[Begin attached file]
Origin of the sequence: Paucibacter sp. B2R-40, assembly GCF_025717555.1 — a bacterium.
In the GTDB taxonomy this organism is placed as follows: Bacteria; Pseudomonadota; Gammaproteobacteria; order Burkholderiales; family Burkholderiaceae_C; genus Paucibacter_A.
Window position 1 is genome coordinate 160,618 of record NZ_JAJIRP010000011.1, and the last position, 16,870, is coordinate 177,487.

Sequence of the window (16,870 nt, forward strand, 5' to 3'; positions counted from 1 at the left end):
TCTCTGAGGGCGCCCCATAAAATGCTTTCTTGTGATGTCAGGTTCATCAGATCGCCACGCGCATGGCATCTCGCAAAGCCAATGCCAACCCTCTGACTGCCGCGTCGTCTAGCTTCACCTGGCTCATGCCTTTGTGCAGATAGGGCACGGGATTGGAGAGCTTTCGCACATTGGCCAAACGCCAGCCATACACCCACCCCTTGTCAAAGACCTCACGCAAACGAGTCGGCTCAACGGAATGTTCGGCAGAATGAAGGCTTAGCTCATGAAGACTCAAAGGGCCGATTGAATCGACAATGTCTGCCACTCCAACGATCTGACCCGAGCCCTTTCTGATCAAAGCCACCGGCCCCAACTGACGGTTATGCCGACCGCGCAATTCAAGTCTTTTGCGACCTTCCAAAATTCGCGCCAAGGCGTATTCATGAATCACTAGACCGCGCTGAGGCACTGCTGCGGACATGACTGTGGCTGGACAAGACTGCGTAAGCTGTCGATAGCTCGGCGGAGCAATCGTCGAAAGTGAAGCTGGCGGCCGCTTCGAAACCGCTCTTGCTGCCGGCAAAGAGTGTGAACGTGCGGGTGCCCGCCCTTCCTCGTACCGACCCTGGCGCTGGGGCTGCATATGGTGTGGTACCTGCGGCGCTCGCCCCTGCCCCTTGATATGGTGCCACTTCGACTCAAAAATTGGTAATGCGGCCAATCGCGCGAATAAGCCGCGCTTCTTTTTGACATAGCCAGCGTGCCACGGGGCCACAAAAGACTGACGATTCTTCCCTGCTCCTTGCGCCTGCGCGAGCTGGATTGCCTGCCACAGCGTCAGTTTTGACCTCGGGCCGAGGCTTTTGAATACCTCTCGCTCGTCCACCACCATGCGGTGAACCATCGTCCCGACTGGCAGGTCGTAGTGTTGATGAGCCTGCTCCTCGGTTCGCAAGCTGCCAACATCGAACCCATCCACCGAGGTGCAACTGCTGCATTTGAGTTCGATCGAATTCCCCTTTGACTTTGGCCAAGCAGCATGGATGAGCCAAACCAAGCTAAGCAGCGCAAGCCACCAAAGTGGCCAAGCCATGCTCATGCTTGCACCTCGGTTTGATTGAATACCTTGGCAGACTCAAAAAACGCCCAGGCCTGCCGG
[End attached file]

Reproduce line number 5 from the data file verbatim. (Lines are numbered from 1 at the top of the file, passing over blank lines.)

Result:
TCTCTGAGGGCGCCCCATAAAATGCTTTCTTGTGATGTCAGGTTCATCAGATCGCCACGCGCATGGCATCTCGCAAAGCCAATGCCAACCCTCTGACTGCCGCGTCGTCTAGCTTCACCTGGCTCATGCCTTTGTGCAGATAGGGCACGGGATTGGAGAGCTTTCGCACATTGGCCAAACGCCAGCCATACACCCACCCCTTGTCAAAGACCTCACGCAAACGAGTCGGCTCAACGGAATGTTCGGCAGAATGAAGGCTTAGCTCATGAAGACTCAAAGGGCCGATTGAATCGACAATGTCTGCCACTCCAACGATCTGACCCGAGCCCTTTCTGATCAAAGCCACCGGCCCCAACTGACGGTTATGCCGACCGCGCAATTCAAGTCTTTTGCGACCTTCCAAAATTCGCGCCAAGGCGTATTCATGAATCACTAGACCGCGCTGAGGCACTGCTGCGGACATGACTGTGGCTGGACAAGACTGCGTAAGCTGTCGATAGCTCGGCGGAGCAATCGTCGAAAGTGAAGCTGGCGGCCGCTTCGAAACCGCTCTTGCTGCCGGCAAAGAGTGTGAACGTGCGGGTGCCCGCCCTTCCTCGTACCGACCCTGGCGCTGGGGCTGCATATGGTGTGGTACCTGCGGCGCTCGCCCCTGCCCCTTGATATGGTGCCACTTCGACTCAAAAATTGGTAATGCGGCCAATCGCGCGAATAAGCCGCGCTTCTTTTTGACATAGCCAGCGTGCCACGGGGCCACAAAAGACTGACGATTCTTCCCTGCTCCTTGCGCCTGCGCGAGCTGGATTGCCTGCCACAGCGTCAGTTTTGACCTCGGGCCGAGGCTTTTGAATACCTCTCGCTCGTCCACCACCATGCGGTGAACCATCGTCCCGACTGGCAGGTCGTAGTGTTGATGAGCCTGCTCCTCGGTTCGCAAGCTGCCAACATCGAACCCATCCACCGAGGTGCAACTGCTGCATTTGAGTTCGATCGAATTCCCCTTTGACTTTGGCCAAGCAGCATGGATGAGCCAAACCAAGCTAAGCAGCGCAAGCCACCAAAGTGGCCAAGCCATGCTCATGCTTGCACCTCGGTTTGATTGAATACCTTGGCAGACTCAAAAAACGCCCAGGCCTGCCGG